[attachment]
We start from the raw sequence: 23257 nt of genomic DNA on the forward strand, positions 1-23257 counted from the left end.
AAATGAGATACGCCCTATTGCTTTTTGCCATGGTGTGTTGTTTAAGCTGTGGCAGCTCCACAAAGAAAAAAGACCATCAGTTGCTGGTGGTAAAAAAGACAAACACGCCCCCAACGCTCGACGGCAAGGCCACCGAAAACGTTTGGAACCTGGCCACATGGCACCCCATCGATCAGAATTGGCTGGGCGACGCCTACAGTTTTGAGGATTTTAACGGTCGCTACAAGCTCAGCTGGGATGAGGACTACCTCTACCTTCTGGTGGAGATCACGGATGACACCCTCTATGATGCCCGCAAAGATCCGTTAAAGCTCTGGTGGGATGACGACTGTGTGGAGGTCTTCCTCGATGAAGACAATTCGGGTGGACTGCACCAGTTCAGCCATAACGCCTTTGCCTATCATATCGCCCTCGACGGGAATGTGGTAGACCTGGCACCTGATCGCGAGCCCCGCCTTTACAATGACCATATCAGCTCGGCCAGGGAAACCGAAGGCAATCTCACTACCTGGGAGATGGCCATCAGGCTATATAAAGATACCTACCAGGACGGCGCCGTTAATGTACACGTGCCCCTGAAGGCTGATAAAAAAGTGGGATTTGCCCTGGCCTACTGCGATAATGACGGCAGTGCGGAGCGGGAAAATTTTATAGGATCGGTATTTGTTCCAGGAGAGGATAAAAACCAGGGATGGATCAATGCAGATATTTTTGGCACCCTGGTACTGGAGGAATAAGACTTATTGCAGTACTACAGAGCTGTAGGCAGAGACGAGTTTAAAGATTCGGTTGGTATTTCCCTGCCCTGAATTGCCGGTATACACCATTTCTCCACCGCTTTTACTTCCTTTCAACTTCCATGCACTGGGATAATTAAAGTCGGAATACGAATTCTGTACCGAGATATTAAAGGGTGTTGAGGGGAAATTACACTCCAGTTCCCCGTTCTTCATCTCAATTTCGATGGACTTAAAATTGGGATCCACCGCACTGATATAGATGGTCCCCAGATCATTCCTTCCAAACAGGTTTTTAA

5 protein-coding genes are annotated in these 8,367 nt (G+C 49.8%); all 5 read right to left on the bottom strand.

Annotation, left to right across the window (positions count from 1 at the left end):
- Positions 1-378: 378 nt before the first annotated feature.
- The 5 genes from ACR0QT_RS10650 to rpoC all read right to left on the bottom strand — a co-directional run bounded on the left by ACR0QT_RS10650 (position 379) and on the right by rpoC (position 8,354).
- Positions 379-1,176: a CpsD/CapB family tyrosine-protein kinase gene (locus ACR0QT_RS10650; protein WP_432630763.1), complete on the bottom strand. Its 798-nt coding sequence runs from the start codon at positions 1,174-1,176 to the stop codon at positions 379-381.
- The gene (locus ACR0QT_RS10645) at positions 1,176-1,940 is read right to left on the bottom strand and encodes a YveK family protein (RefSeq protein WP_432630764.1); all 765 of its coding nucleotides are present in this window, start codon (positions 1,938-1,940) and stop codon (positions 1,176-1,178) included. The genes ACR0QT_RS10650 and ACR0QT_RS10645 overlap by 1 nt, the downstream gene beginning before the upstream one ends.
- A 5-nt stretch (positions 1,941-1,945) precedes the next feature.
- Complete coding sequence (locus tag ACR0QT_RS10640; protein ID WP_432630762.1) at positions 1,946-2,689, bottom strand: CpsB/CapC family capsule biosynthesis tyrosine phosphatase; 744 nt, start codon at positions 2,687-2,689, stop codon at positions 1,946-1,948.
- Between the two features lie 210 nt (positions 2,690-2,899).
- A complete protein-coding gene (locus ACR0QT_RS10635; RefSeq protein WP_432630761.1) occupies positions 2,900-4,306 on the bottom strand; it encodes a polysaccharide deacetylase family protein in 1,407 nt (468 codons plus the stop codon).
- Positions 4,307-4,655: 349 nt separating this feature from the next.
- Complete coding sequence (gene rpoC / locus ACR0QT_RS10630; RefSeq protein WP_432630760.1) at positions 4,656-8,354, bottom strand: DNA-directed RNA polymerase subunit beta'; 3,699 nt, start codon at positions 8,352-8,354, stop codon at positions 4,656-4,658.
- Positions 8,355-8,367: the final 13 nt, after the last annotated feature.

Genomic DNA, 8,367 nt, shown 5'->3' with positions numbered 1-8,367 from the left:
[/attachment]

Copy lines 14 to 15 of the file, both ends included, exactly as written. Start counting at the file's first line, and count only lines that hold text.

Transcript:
- Complete coding sequence (gene rpoC / locus ACR0QT_RS10630; RefSeq protein WP_432630760.1) at positions 4,656-8,354, bottom strand: DNA-directed RNA polymerase subunit beta'; 3,699 nt, start codon at positions 8,352-8,354, stop codon at positions 4,656-4,658.
- Positions 8,355-8,367: the final 13 nt, after the last annotated feature.